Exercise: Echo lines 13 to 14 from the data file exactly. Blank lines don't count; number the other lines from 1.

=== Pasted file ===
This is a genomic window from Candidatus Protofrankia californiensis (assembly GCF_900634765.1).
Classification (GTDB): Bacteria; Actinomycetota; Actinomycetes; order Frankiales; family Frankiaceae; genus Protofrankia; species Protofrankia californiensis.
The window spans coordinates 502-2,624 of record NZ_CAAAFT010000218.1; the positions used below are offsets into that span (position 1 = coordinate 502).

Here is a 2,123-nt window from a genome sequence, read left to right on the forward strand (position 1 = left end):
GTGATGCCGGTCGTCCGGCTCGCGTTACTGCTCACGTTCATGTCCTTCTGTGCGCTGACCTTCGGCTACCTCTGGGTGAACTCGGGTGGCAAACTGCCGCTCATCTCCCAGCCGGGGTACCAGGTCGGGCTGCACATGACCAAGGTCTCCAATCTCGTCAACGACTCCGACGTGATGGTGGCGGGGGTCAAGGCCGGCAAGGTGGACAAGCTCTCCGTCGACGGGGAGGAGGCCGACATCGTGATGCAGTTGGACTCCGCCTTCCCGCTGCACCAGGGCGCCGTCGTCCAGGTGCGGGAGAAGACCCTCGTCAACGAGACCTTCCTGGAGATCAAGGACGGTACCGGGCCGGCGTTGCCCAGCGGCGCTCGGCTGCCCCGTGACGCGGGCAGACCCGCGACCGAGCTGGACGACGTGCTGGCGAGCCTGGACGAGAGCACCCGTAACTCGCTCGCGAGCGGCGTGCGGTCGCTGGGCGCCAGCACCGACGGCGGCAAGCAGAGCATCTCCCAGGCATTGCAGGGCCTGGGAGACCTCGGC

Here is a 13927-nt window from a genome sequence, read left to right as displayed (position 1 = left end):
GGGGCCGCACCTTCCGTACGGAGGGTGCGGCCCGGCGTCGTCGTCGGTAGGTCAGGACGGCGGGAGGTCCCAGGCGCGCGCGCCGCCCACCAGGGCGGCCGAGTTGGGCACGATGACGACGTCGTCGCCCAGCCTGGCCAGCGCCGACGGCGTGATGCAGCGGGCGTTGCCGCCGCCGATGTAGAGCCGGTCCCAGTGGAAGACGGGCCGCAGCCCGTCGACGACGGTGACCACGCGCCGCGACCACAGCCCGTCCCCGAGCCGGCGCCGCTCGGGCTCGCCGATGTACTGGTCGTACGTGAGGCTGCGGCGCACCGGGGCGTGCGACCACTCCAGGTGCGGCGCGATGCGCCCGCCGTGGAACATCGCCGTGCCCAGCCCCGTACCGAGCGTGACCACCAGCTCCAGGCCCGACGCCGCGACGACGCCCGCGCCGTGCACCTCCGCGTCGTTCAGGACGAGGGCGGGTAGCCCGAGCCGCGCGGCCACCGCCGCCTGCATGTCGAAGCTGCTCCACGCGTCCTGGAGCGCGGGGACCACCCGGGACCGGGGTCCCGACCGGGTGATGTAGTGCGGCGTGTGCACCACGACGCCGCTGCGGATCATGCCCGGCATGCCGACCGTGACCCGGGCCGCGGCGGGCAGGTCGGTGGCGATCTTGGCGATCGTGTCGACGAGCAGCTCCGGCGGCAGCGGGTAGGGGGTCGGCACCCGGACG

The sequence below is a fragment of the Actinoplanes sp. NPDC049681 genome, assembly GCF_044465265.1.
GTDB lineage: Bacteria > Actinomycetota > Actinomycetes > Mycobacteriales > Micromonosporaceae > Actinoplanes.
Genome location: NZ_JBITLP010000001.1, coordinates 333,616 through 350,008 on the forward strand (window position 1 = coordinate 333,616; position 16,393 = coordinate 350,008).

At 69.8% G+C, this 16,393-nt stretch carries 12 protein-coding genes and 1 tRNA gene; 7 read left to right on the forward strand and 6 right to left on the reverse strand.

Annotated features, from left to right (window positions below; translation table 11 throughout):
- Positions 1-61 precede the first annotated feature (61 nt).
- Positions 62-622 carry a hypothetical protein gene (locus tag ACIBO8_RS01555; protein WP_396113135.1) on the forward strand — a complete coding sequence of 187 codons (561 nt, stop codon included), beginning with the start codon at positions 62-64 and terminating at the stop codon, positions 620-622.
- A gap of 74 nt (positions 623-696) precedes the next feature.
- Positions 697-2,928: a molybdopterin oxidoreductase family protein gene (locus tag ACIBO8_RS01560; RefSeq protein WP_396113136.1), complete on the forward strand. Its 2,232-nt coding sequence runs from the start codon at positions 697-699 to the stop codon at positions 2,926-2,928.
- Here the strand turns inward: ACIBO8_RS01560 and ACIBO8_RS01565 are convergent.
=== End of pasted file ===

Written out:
- Positions 1-61 precede the first annotated feature (61 nt).
- Positions 62-622 carry a hypothetical protein gene (locus tag ACIBO8_RS01555; protein WP_396113135.1) on the forward strand — a complete coding sequence of 187 codons (561 nt, stop codon included), beginning with the start codon at positions 62-64 and terminating at the stop codon, positions 620-622.